Tuesday, May 15, 2018

Look At The Whole Board



So, a recommendation for an episode of Pod Save The World floated past me on my Twitter feed and since it was about the Iran Deal (and President Trump's decision to withdraw from it), I thought I'd give it a listen and see what they had to say on the matter. It was... disappointing. Less an analysis on the pros and cons of the decision and more a twenty minute segment bemoaning the decision and rending their garments over the damage this disastrous decision is going to do to America's standing with our allies and in the world.

Now, don't get me wrong: all of that could be 100 percent true. Withdrawing from the Iran Deal could be a boneheaded, dumbass move that we could seriously regret at some point in the future. So their analysis isn't invalid, per say. It's just not the only school of thought out there. The whole time I'm listening to the episode, this clip from The West Wing kept running on a loop in my head. "Look at the whole board."

I'm not an expert on Iran and my analysis could be totally wrong here, but to me, Iran is something of a paper tiger. Or a volcano ready to explode. They've got one of the youngest countries in the region-as of 2012, half the population was under the age of 35- which at that time, meant that over half the population was born after the fall of the Shah and has absolutely no memory of that regime. What they do remember though is the Iran-Iraq War. They remember the 2009 Presidential Elections and the Green movement that followed. What they're unhappy about is an economy that even before we nixed the Iran deal wasn't doing all that great- which is part of what sparked the protests last year.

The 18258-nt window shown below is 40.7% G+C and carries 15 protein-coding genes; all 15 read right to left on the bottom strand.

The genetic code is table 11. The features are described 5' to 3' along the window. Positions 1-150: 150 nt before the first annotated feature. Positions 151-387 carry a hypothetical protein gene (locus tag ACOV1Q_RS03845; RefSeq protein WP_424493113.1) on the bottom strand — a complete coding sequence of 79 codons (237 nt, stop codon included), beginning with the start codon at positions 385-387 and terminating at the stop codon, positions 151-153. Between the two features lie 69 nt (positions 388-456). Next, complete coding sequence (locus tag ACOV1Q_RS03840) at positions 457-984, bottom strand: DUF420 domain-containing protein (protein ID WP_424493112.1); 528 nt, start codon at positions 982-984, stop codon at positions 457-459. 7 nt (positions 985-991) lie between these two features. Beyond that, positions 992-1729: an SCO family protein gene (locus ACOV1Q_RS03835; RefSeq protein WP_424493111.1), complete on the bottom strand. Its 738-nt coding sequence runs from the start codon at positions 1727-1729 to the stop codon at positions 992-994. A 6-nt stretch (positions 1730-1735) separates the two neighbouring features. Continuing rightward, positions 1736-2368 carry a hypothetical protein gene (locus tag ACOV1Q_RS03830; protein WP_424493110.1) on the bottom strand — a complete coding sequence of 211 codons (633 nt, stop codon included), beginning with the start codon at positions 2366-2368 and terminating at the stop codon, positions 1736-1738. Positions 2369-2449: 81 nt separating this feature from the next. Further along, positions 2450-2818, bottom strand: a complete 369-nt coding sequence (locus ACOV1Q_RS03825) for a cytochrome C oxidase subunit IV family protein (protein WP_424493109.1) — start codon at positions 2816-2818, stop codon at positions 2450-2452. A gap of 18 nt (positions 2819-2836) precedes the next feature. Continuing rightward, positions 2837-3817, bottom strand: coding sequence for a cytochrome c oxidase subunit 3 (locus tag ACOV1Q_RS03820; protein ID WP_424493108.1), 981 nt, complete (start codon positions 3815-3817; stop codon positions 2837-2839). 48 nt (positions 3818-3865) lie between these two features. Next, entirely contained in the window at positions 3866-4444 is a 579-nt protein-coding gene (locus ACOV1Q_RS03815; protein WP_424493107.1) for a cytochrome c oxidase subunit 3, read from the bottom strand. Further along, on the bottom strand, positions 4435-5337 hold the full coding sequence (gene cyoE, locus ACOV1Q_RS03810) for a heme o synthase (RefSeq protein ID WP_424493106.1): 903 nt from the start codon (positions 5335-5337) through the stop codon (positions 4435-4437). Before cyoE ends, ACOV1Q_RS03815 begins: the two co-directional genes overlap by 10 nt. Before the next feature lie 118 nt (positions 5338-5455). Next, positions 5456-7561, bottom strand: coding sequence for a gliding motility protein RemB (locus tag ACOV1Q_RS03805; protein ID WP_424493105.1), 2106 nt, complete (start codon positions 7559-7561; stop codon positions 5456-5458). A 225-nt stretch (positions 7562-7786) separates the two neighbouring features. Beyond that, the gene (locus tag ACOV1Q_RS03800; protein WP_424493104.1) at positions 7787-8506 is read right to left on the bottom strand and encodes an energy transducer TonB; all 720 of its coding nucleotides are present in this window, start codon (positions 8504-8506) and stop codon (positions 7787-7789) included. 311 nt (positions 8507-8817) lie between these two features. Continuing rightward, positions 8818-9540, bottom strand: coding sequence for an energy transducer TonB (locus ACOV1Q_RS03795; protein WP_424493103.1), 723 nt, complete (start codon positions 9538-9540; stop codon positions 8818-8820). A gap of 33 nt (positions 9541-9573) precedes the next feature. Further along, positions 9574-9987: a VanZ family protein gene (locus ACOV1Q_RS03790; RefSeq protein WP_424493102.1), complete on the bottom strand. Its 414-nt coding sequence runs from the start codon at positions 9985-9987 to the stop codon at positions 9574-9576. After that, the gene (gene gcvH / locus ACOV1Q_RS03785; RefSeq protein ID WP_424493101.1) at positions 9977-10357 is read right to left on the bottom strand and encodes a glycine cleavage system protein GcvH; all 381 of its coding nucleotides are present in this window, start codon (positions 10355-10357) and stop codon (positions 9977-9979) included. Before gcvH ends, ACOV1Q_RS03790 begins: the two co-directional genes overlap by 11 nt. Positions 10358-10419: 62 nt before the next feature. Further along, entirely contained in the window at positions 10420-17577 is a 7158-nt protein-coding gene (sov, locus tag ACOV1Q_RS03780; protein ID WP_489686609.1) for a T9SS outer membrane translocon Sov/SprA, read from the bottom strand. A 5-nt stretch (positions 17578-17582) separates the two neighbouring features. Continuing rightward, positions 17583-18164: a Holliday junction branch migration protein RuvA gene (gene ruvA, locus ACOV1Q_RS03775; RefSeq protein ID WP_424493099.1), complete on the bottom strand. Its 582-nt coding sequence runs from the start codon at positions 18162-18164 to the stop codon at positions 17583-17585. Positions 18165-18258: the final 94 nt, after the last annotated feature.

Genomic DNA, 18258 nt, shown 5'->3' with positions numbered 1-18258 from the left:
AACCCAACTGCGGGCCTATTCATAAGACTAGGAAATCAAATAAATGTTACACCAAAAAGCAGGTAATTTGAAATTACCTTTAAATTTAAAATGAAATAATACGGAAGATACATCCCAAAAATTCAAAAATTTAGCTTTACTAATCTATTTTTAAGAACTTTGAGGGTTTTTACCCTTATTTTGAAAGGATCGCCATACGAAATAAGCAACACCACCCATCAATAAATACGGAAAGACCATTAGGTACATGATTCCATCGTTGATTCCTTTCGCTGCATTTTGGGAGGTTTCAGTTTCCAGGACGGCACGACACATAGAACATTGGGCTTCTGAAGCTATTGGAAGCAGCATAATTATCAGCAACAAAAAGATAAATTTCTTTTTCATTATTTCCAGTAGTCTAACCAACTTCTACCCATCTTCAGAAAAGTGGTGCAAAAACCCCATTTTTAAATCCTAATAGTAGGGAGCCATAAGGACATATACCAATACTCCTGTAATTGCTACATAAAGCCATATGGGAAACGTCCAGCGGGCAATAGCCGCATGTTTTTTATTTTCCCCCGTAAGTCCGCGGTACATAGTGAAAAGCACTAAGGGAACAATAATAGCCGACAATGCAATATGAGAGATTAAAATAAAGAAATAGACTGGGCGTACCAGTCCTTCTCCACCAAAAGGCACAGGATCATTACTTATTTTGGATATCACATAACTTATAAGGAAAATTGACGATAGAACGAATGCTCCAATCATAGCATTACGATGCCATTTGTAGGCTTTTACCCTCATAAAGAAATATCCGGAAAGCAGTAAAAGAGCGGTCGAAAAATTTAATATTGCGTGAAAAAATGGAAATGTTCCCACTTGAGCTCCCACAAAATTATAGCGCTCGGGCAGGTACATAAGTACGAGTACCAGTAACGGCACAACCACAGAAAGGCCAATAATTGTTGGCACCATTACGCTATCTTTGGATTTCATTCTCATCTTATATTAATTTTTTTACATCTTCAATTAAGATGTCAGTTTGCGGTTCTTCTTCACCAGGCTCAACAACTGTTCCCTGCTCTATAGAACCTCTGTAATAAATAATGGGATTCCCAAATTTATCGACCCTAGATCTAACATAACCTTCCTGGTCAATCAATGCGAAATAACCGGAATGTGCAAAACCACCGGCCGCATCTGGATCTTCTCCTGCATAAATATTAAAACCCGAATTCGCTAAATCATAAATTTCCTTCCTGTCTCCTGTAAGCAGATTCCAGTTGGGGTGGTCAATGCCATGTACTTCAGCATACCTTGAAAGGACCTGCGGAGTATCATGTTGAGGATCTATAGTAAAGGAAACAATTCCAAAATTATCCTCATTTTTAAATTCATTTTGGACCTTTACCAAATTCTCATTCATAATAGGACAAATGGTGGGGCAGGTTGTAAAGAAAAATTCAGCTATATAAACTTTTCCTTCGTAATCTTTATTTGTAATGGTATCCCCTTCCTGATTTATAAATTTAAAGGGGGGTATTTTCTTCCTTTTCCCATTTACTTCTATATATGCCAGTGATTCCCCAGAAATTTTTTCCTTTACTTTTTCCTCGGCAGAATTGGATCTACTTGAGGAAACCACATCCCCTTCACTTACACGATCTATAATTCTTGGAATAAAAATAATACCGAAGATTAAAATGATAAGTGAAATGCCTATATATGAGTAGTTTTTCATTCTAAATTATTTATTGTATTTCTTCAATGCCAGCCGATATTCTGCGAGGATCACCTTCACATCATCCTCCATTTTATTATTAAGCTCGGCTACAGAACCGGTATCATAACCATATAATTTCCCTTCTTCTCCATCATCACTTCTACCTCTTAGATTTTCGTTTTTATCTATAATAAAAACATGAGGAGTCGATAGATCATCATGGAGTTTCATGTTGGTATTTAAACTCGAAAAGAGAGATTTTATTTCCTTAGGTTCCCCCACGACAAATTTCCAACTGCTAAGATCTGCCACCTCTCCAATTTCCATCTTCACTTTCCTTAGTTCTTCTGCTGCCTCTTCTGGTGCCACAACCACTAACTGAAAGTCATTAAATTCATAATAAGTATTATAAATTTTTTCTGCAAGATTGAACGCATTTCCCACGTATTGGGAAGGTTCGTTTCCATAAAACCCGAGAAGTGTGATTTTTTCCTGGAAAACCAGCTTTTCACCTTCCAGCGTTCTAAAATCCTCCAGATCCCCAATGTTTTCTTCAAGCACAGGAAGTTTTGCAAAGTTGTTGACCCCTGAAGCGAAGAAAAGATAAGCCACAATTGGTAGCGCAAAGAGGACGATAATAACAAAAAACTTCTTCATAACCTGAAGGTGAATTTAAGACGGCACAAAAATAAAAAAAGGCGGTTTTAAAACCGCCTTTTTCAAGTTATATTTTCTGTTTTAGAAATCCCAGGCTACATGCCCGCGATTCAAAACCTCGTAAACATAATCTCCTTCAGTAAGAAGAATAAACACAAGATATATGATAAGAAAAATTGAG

The Iranian Regime, meanwhile is fighting proxy wars against the Saudis in Yemen. They're hip deep in Syria and have been bankrolling Hezbollah in Lebanon for years now. All of these activities have accelerated post-2015, so the idea that Iran has overstretched itself is a valid one. With their economy- already rocky- now heading into potentially rockier territory withdrawing from the deal could force Iran to end their foreign adventures and come on home to fix things there. (And if they do that, then yes, the may well start trying to make nukes by the bucketload.) Or it has a real chance of accelerating their implosion.

War with Iran along the lines of what we did in Iraq would be a disaster beyond measure. The minute American troops cross the border, we've given the Islamic Republic a fifty year lease on life and complete retrenched their regime. (I also think we run this risk if we have to launch airstrikes against them as well.) What Iran has that Iraq lacked, however, is a vibrant civil society and the infrastructure of a democratic state. They have elections. Women can vote. Women can drive there. If the Iranian people want regime change, we should support their aspirations for self-determination. (Certainly more than the Obama Administration did in 2009.)

So yes, withdrawing from the Iran Deal could be a disaster. But if it forces Iran to end their involvement in various wars across the region, then that could ameliorate ongoing humanitarian disasters across the region, which would be a good thing. If it accelerates the Iranian Regime's implosion, then I'd call that a potential good thing.

It could also lead to war with Israel and an eruption of chaos the likes we haven't seen for decades. But decrying the decision to withdraw from the Deal solely because of the potential loss of standing with our allies isn't just a flawed analysis, it represents a failure to see the whole board.

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